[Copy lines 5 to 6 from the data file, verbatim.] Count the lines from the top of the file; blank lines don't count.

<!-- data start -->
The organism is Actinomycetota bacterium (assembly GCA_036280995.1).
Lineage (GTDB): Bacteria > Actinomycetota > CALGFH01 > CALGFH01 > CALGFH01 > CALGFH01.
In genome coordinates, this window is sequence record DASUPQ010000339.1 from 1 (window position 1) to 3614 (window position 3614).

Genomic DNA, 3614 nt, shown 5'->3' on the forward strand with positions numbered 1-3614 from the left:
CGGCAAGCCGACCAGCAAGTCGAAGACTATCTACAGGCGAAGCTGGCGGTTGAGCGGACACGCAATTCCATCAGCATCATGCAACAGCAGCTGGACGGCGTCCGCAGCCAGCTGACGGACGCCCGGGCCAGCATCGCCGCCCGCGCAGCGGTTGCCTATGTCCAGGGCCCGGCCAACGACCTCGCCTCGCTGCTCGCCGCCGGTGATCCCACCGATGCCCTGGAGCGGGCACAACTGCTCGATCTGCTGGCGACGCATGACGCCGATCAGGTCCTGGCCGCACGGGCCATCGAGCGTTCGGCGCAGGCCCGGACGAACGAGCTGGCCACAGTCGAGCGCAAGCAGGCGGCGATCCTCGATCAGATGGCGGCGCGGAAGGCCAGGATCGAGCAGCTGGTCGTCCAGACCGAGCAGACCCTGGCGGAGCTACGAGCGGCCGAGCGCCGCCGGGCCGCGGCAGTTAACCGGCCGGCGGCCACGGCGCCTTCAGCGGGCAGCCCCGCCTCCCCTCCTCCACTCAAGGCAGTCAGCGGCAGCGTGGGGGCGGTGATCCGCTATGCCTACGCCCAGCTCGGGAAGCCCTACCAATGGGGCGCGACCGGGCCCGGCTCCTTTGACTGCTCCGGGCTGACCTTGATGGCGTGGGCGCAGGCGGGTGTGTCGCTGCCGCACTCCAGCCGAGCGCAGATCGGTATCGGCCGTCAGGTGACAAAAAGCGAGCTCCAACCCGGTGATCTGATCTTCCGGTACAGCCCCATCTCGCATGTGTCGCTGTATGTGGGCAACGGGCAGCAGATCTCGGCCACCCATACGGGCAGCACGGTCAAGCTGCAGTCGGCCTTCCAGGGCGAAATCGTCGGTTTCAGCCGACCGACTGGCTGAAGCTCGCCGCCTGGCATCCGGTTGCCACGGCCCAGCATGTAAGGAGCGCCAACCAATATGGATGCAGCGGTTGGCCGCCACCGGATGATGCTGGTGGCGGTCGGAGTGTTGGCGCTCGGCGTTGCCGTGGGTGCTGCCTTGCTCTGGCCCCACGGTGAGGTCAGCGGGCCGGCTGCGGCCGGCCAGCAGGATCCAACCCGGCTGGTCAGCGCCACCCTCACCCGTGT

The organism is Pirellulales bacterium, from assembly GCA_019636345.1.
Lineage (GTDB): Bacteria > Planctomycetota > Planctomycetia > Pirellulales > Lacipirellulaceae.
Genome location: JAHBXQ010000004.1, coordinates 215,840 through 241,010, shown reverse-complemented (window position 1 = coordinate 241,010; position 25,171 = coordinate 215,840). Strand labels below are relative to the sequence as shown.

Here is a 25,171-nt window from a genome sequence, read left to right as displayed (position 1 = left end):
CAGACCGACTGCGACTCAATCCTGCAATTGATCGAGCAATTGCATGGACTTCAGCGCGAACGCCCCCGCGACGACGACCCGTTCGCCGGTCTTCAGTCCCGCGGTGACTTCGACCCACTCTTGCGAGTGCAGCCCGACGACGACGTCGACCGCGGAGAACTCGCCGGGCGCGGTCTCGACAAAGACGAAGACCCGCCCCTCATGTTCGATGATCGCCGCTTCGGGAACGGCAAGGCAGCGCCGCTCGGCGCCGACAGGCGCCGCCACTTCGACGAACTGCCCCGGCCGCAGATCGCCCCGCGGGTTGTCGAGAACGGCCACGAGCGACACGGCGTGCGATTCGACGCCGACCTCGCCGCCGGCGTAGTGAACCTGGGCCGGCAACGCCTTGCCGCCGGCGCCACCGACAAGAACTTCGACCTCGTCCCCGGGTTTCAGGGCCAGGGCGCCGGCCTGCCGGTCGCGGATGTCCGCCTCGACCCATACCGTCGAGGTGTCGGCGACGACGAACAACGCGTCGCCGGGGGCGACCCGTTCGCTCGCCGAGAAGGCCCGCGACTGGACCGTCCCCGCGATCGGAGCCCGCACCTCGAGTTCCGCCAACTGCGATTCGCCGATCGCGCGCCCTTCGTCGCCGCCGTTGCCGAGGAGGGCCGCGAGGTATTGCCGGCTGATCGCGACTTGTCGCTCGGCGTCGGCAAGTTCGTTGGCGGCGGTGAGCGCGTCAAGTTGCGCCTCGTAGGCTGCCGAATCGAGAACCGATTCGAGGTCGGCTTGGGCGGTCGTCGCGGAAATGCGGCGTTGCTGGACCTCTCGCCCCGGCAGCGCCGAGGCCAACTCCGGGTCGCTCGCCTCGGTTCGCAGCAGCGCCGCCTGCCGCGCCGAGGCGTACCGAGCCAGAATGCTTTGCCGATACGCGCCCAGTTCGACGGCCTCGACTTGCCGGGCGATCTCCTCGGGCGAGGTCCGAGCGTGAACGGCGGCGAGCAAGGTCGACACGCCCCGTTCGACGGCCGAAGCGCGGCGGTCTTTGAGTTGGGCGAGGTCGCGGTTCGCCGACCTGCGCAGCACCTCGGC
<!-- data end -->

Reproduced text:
CGGCAAGCCGACCAGCAAGTCGAAGACTATCTACAGGCGAAGCTGGCGGTTGAGCGGACACGCAATTCCATCAGCATCATGCAACAGCAGCTGGACGGCGTCCGCAGCCAGCTGACGGACGCCCGGGCCAGCATCGCCGCCCGCGCAGCGGTTGCCTATGTCCAGGGCCCGGCCAACGACCTCGCCTCGCTGCTCGCCGCCGGTGATCCCACCGATGCCCTGGAGCGGGCACAACTGCTCGATCTGCTGGCGACGCATGACGCCGATCAGGTCCTGGCCGCACGGGCCATCGAGCGTTCGGCGCAGGCCCGGACGAACGAGCTGGCCACAGTCGAGCGCAAGCAGGCGGCGATCCTCGATCAGATGGCGGCGCGGAAGGCCAGGATCGAGCAGCTGGTCGTCCAGACCGAGCAGACCCTGGCGGAGCTACGAGCGGCCGAGCGCCGCCGGGCCGCGGCAGTTAACCGGCCGGCGGCCACGGCGCCTTCAGCGGGCAGCCCCGCCTCCCCTCCTCCACTCAAGGCAGTCAGCGGCAGCGTGGGGGCGGTGATCCGCTATGCCTACGCCCAGCTCGGGAAGCCCTACCAATGGGGCGCGACCGGGCCCGGCTCCTTTGACTGCTCCGGGCTGACCTTGATGGCGTGGGCGCAGGCGGGTGTGTCGCTGCCGCACTCCAGCCGAGCGCAGATCGGTATCGGCCGTCAGGTGACAAAAAGCGAGCTCCAACCCGGTGATCTGATCTTCCGGTACAGCCCCATCTCGCATGTGTCGCTGTATGTGGGCAACGGGCAGCAGATCTCGGCCACCCATACGGGCAGCACGGTCAAGCTGCAGTCGGCCTTCCAGGGCGAAATCGTCGGTTTCAGCCGACCGACTGGCTGAAGCTCGCCGCCTGGCATCCGGTTGCCACGGCCCAGCATGTAAGGAGCGCCAACCAATATGGATGCAGCGGTTGGCCGCCACCGGATGATGCTGGTGGCGGTCGGAGTGTTGGCGCTCGGCGTTGCCGTGGGTGCTGCCTTGCTCTGGCCCCACGGTGAGGTCAGCGGGCCGGCTGCGGCCGGCCAGCAGGATCCAACCCGGCTGGTCAGCGCCACCCTCACCCGTGT

The organism is Pirellulales bacterium, from assembly GCA_019636345.1.